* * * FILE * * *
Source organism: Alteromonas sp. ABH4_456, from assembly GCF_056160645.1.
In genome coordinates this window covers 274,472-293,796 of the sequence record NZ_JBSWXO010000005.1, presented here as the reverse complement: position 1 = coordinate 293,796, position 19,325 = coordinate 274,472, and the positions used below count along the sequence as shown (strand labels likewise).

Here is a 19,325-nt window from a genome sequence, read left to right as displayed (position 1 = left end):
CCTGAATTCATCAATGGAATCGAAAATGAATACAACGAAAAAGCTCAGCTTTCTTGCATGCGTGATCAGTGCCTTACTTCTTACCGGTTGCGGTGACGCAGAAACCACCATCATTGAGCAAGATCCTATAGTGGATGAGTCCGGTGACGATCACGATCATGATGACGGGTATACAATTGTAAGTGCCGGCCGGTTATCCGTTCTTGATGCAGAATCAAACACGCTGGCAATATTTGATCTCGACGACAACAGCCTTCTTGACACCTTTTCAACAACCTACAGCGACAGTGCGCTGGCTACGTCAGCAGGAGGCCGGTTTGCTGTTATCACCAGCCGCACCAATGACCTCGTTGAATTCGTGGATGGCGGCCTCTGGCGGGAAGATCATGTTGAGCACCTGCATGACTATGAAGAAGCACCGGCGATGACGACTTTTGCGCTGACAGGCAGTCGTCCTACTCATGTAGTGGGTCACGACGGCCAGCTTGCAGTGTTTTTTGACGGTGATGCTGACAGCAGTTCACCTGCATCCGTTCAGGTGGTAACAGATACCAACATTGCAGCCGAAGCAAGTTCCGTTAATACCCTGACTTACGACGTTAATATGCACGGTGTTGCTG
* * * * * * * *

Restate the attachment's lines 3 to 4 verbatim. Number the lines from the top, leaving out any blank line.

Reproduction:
Here is a 19,325-nt window from a genome sequence, read left to right as displayed (position 1 = left end):
CCTGAATTCATCAATGGAATCGAAAATGAATACAACGAAAAAGCTCAGCTTTCTTGCATGCGTGATCAGTGCCTTACTTCTTACCGGTTGCGGTGACGCAGAAACCACCATCATTGAGCAAGATCCTATAGTGGATGAGTCCGGTGACGATCACGATCATGATGACGGGTATACAATTGTAAGTGCCGGCCGGTTATCCGTTCTTGATGCAGAATCAAACACGCTGGCAATATTTGATCTCGACGACAACAGCCTTCTTGACACCTTTTCAACAACCTACAGCGACAGTGCGCTGGCTACGTCAGCAGGAGGCCGGTTTGCTGTTATCACCAGCCGCACCAATGACCTCGTTGAATTCGTGGATGGCGGCCTCTGGCGGGAAGATCATGTTGAGCACCTGCATGACTATGAAGAAGCACCGGCGATGACGACTTTTGCGCTGACAGGCAGTCGTCCTACTCATGTAGTGGGTCACGACGGCCAGCTTGCAGTGTTTTTTGACGGTGATGCTGACAGCAGTTCACCTGCATCCGTTCAGGTGGTAACAGATACCAACATTGCAGCCGAAGCAAGTTCCGTTAATACCCTGACTTACGACGTTAATATGCACGGTGTTGCTG